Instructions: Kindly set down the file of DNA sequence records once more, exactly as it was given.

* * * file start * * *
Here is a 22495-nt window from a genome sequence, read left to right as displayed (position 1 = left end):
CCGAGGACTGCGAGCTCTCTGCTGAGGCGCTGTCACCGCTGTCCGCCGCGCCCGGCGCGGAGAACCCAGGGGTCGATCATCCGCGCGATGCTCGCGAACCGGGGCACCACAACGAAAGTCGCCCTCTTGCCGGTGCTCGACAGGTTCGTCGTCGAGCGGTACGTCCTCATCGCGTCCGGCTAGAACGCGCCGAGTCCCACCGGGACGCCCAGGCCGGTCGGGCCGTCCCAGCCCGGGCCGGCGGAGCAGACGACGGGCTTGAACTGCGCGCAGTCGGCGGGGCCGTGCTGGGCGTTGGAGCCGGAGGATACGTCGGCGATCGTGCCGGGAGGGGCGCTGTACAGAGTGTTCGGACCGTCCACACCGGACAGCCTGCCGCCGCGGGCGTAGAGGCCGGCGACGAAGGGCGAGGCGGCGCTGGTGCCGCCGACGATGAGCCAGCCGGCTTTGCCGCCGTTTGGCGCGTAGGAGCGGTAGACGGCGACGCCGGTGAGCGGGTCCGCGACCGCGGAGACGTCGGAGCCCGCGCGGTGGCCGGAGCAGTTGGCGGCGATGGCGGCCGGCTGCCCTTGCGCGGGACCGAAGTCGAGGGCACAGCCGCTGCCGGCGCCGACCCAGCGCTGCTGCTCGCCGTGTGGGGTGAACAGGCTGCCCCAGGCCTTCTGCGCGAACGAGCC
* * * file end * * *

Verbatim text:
Here is a 22495-nt window from a genome sequence, read left to right as displayed (position 1 = left end):
CCGAGGACTGCGAGCTCTCTGCTGAGGCGCTGTCACCGCTGTCCGCCGCGCCCGGCGCGGAGAACCCAGGGGTCGATCATCCGCGCGATGCTCGCGAACCGGGGCACCACAACGAAAGTCGCCCTCTTGCCGGTGCTCGACAGGTTCGTCGTCGAGCGGTACGTCCTCATCGCGTCCGGCTAGAACGCGCCGAGTCCCACCGGGACGCCCAGGCCGGTCGGGCCGTCCCAGCCCGGGCCGGCGGAGCAGACGACGGGCTTGAACTGCGCGCAGTCGGCGGGGCCGTGCTGGGCGTTGGAGCCGGAGGATACGTCGGCGATCGTGCCGGGAGGGGCGCTGTACAGAGTGTTCGGACCGTCCACACCGGACAGCCTGCCGCCGCGGGCGTAGAGGCCGGCGACGAAGGGCGAGGCGGCGCTGGTGCCGCCGACGATGAGCCAGCCGGCTTTGCCGCCGTTTGGCGCGTAGGAGCGGTAGACGGCGACGCCGGTGAGCGGGTCCGCGACCGCGGAGACGTCGGAGCCCGCGCGGTGGCCGGAGCAGTTGGCGGCGATGGCGGCCGGCTGCCCTTGCGCGGGACCGAAGTCGAGGGCACAGCCGCTGCCGGCGCCGACCCAGCGCTGCTGCTCGCCGTGTGGGGTGAACAGGCTGCCCCAGGCCTTCTGCGCGAACGAGCC